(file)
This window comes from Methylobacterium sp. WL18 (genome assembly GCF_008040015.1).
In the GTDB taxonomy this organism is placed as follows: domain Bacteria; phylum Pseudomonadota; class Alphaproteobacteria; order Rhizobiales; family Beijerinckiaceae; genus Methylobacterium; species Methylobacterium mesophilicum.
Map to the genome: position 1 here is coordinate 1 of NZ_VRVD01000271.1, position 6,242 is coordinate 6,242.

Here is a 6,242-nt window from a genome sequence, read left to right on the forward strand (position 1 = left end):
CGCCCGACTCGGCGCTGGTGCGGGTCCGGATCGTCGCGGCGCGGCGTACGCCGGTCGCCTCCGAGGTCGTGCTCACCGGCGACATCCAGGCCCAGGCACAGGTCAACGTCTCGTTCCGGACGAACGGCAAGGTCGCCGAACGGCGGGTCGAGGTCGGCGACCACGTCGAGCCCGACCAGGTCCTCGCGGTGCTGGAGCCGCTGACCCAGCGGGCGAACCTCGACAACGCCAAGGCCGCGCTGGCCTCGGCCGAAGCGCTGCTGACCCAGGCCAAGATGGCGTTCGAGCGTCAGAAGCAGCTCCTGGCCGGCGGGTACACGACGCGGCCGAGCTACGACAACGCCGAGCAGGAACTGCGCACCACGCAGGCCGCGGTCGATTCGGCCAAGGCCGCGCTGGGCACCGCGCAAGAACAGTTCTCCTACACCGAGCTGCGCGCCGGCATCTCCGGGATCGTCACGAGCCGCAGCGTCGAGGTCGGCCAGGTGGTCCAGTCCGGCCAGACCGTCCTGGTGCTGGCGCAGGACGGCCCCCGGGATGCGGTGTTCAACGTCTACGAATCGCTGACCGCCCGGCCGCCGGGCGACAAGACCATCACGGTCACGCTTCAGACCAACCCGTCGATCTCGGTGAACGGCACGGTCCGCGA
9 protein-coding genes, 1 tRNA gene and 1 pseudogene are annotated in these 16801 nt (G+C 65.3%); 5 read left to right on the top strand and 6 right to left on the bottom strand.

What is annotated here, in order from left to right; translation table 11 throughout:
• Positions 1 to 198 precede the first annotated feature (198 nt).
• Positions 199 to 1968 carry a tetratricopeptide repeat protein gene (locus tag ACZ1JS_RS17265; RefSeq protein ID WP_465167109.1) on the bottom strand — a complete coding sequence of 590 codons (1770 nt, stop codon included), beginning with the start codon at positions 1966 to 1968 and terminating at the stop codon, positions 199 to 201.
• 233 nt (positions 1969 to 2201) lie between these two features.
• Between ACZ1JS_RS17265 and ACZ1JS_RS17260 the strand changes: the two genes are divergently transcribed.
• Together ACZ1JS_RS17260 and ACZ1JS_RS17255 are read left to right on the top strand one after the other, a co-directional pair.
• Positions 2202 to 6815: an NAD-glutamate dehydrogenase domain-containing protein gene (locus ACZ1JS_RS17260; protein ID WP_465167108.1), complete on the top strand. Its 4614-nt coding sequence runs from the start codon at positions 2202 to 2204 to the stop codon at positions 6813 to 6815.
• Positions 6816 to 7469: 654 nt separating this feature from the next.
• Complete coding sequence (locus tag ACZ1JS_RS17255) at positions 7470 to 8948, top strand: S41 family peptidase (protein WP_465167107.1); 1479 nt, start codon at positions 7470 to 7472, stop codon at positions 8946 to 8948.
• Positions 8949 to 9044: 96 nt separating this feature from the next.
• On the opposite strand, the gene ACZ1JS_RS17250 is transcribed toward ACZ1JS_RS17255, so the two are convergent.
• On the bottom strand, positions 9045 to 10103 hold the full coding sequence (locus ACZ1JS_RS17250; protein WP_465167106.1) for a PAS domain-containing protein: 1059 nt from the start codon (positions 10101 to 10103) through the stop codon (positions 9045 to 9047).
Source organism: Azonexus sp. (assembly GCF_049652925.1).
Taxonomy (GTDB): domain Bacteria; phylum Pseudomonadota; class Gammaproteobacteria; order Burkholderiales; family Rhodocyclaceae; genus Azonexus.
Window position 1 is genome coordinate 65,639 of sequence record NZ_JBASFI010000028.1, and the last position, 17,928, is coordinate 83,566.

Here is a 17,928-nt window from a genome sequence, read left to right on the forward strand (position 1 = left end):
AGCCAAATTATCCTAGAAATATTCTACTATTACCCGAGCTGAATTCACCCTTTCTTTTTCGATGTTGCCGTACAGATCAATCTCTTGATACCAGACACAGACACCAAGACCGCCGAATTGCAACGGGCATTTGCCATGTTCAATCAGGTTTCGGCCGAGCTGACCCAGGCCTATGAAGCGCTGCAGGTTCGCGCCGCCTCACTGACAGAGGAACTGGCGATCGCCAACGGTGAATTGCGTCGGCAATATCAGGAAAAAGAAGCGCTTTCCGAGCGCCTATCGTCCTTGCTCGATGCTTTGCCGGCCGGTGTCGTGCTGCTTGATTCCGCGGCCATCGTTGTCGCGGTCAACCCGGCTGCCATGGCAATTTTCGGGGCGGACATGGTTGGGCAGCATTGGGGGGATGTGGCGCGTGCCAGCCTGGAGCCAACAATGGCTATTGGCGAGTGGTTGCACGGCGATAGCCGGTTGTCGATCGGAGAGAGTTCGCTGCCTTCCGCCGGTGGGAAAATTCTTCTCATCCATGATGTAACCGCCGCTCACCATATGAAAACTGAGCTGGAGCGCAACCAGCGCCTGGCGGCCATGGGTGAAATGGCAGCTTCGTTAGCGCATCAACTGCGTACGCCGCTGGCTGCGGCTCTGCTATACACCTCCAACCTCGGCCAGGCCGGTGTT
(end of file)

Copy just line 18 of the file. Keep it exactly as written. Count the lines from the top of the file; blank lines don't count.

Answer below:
• On the bottom strand, positions 9045 to 10103 hold the full coding sequence (locus ACZ1JS_RS17250; protein WP_465167106.1) for a PAS domain-containing protein: 1059 nt from the start codon (positions 10101 to 10103) through the stop codon (positions 9045 to 9047).